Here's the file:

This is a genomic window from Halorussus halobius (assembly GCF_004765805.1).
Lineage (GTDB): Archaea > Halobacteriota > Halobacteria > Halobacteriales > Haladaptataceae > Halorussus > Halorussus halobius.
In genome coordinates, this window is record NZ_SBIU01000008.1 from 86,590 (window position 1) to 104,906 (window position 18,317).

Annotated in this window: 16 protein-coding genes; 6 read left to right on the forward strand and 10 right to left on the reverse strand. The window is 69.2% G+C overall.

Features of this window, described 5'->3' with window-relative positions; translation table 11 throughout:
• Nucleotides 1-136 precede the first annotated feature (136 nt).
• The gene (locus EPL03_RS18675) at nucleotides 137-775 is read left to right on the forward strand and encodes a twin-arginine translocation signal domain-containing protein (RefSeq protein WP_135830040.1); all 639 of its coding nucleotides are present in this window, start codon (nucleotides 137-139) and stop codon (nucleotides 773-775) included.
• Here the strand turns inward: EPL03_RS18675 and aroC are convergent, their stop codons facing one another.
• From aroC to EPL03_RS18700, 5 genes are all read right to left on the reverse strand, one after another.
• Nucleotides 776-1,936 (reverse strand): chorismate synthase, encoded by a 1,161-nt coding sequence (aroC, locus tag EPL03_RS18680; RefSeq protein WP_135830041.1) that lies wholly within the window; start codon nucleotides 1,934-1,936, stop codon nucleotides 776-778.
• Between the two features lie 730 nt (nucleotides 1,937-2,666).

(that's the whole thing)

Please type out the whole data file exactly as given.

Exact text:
This is a genomic window from Halorussus halobius (assembly GCF_004765805.1).
Lineage (GTDB): Archaea > Halobacteriota > Halobacteria > Halobacteriales > Haladaptataceae > Halorussus > Halorussus halobius.
In genome coordinates, this window is record NZ_SBIU01000008.1 from 86,590 (window position 1) to 104,906 (window position 18,317).

Annotated in this window: 16 protein-coding genes; 6 read left to right on the forward strand and 10 right to left on the reverse strand. The window is 69.2% G+C overall.

Features of this window, described 5'->3' with window-relative positions; translation table 11 throughout:
• Nucleotides 1-136 precede the first annotated feature (136 nt).
• The gene (locus EPL03_RS18675) at nucleotides 137-775 is read left to right on the forward strand and encodes a twin-arginine translocation signal domain-containing protein (RefSeq protein WP_135830040.1); all 639 of its coding nucleotides are present in this window, start codon (nucleotides 137-139) and stop codon (nucleotides 773-775) included.
• Here the strand turns inward: EPL03_RS18675 and aroC are convergent, their stop codons facing one another.
• From aroC to EPL03_RS18700, 5 genes are all read right to left on the reverse strand, one after another.
• Nucleotides 776-1,936 (reverse strand): chorismate synthase, encoded by a 1,161-nt coding sequence (aroC, locus tag EPL03_RS18680; RefSeq protein WP_135830041.1) that lies wholly within the window; start codon nucleotides 1,934-1,936, stop codon nucleotides 776-778.
• Between the two features lie 730 nt (nucleotides 1,937-2,666).